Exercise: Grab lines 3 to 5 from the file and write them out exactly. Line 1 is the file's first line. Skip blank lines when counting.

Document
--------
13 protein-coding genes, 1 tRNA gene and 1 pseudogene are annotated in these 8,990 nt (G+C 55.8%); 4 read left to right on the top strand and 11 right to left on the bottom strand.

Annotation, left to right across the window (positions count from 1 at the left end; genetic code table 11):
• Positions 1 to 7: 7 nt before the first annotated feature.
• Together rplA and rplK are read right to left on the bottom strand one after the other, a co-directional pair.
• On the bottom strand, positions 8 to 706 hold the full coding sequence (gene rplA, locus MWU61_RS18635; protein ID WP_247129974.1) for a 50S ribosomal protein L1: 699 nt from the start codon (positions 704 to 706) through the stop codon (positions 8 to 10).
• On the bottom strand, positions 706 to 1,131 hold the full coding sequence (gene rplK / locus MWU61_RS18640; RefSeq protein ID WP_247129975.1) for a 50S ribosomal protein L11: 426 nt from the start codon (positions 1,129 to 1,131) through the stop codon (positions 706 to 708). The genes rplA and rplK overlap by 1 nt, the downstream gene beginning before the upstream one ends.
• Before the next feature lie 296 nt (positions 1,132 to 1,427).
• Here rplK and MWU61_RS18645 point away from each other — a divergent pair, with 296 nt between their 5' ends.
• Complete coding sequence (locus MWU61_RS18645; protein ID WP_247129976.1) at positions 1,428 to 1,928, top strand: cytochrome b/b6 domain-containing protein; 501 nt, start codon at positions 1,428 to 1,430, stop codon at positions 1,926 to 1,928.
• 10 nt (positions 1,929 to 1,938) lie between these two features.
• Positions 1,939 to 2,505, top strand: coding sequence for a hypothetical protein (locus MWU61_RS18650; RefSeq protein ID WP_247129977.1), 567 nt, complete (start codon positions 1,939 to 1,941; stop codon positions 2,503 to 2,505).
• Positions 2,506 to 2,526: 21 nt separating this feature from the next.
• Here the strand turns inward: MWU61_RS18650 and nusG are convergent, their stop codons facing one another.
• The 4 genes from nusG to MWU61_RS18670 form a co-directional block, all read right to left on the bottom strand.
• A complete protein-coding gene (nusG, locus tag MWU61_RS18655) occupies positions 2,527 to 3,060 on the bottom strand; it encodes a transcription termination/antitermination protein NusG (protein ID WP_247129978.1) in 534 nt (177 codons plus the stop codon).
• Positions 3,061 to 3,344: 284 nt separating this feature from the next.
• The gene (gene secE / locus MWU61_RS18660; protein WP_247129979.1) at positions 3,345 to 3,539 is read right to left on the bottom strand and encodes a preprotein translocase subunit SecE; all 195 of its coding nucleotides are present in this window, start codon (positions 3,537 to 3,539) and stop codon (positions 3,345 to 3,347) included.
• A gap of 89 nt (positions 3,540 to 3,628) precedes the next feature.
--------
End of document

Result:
• Positions 1 to 7: 7 nt before the first annotated feature.
• Together rplA and rplK are read right to left on the bottom strand one after the other, a co-directional pair.
• On the bottom strand, positions 8 to 706 hold the full coding sequence (gene rplA, locus MWU61_RS18635; protein ID WP_247129974.1) for a 50S ribosomal protein L1: 699 nt from the start codon (positions 704 to 706) through the stop codon (positions 8 to 10).